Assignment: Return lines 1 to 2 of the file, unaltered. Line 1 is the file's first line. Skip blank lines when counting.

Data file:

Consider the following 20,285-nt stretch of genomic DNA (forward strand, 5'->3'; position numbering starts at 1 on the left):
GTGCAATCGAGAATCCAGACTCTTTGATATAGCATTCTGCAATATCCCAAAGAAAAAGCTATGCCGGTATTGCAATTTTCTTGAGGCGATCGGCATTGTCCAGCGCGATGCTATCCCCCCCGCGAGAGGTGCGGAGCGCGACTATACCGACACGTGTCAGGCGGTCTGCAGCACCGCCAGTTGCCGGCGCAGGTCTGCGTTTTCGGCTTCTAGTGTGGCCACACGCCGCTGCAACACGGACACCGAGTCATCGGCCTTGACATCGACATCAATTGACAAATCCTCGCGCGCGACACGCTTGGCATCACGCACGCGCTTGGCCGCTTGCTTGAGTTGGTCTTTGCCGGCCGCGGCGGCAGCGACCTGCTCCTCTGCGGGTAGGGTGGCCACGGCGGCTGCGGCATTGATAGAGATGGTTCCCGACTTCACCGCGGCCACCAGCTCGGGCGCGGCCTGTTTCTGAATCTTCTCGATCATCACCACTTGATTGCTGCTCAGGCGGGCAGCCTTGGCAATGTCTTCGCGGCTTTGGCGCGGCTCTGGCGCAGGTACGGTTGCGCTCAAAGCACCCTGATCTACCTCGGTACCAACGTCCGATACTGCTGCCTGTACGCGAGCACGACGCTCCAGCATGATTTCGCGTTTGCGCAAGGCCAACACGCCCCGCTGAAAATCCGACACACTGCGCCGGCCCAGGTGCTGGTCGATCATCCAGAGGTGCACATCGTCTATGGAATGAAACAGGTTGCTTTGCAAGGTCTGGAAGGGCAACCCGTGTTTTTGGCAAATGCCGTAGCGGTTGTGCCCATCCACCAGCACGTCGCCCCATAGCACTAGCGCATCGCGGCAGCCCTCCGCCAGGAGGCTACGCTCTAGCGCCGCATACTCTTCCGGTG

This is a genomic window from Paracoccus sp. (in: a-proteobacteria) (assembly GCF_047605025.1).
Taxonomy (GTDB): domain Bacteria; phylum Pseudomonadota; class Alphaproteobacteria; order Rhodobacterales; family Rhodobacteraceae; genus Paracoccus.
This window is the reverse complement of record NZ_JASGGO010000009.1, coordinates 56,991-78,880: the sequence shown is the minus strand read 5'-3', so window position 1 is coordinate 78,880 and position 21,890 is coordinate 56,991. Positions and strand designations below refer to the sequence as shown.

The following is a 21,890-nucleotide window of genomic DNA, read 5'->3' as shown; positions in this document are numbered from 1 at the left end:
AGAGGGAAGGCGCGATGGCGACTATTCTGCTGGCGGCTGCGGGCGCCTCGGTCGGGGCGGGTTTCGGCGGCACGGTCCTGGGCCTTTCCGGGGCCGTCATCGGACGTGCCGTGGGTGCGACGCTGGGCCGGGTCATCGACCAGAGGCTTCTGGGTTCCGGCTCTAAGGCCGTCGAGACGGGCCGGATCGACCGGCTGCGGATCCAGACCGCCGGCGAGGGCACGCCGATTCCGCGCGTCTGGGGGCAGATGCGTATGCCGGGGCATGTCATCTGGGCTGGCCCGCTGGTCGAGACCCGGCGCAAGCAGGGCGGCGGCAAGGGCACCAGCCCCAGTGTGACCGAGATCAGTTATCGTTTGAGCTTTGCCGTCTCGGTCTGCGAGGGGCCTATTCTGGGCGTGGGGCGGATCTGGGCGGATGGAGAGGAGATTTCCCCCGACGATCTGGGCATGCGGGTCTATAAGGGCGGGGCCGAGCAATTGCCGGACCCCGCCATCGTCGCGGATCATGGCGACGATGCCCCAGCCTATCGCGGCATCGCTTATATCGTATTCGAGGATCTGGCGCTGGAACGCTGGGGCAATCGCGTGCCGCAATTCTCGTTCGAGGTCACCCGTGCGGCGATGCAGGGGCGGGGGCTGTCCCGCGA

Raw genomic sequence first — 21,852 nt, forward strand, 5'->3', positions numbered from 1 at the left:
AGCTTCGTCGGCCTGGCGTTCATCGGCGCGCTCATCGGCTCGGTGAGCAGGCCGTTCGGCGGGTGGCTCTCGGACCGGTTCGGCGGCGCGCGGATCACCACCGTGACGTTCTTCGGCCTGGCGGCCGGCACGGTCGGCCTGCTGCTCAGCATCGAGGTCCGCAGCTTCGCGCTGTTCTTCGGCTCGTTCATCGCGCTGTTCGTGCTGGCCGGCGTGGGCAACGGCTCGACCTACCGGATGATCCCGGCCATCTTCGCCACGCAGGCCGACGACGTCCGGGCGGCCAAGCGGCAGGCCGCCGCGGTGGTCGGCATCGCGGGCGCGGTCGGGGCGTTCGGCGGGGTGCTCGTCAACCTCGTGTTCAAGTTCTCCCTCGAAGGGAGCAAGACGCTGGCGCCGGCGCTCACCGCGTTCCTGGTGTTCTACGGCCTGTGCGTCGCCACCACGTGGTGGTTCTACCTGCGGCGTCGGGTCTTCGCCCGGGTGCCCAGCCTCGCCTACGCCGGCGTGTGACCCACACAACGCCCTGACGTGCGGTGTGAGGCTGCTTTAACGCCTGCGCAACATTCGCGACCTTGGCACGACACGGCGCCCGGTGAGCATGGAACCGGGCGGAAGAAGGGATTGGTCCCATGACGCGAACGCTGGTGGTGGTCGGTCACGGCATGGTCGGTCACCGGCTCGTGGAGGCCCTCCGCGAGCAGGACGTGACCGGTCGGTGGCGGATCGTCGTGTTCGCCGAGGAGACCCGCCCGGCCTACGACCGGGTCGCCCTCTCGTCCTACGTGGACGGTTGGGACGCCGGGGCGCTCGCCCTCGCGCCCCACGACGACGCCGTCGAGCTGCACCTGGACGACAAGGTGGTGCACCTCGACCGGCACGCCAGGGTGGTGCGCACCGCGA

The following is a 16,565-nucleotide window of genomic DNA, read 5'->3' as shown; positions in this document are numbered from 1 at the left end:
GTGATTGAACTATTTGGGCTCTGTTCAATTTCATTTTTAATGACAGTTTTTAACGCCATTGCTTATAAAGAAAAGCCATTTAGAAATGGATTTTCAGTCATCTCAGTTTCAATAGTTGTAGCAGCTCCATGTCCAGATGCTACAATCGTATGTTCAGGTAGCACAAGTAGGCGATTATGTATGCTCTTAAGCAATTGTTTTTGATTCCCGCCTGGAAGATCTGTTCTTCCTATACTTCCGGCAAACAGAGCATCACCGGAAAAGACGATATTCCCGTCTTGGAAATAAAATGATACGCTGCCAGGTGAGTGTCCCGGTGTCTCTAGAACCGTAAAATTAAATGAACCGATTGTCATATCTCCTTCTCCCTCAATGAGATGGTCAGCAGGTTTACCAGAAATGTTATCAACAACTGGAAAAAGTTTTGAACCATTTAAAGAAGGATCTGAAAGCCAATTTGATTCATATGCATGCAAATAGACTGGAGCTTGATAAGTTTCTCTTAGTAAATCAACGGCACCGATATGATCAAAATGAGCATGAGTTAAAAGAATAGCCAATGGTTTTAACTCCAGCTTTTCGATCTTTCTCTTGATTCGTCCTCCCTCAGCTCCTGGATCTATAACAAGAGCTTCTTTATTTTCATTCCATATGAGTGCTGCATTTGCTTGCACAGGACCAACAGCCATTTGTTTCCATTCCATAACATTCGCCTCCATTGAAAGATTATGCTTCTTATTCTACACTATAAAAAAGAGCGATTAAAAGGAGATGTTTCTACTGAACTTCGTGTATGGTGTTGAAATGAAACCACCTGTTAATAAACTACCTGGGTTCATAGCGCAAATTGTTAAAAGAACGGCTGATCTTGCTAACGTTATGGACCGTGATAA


Consider the following 20,285-nt stretch of genomic DNA (forward strand, 5'->3'; position numbering starts at 1 on the left):
GTGCAATCGAGAATCCAGACTCTTTGATATAGCATTCTGCAATATCCCAAAGAAAAAGCTATGCCGGTATTGCAATTTTCTTGAGGCGATCGGCATTGTCCAGCGCGATGCTATCCCCCCCGCGAGAGGTGCGGAGCGCGACTATACCGACACGTGTCAGGCGGTCTGCAGCACCGCCAGTTGCCGGCGCAGGTCTGCGTTTTCGGCTTCTAGTGTGGCCACACGCCGCTGCAACACGGACACCGAGTCATCGGCCTTGACATCGACATCAATTGACAAATCCTCGCGCGCGACACGCTTGGCATCACGCACGCGCTTGGCCGCTTGCTTGAGTTGGTCTTTGCCGGCCGCGGCGGCAGCGACCTGCTCCTCTGCGGGTAGGGTGGCCACGGCGGCTGCGGCATTGATAGAGATGGTTCCCGACTTCACCGCGGCCACCAGCTCGGGCGCGGCCTGTTTCTGAATCTTCTCGATCATCACCACTTGATTGCTGCTCAGGCGGGCAGCCTTGGCAATGTCTTCGCGGCTTTGGCGCGGCTCTGGCGCAGGTACGGTTGCGCTCAAAGCACCCTGATCTACCTCGGTACCAACGTCCGATACTGCTGCCTGTACGCGAGCACGACGCTCCAGCATGATTTCGCGTTTGCGCAAGGCCAACACGCCCCGCTGAAAATCCGACACACTGCGCCGGCCCAGGTGCTGGTCGATCATCCAGAGGTGCACATCGTCTATGGAATGAAACAGGTTGCTTTGCAAGGTCTGGAAGGGCAACCCGTGTTTTTGGCAAATGCCGTAGCGGTTGTGCCCATCCACCAGCACGTCGCCCCATAGCACTAGCGCATCGCGGCAGCCCTCCGCCAGGAGGCTACGCTCTAGCGCCGCATACTCTTCCGGTG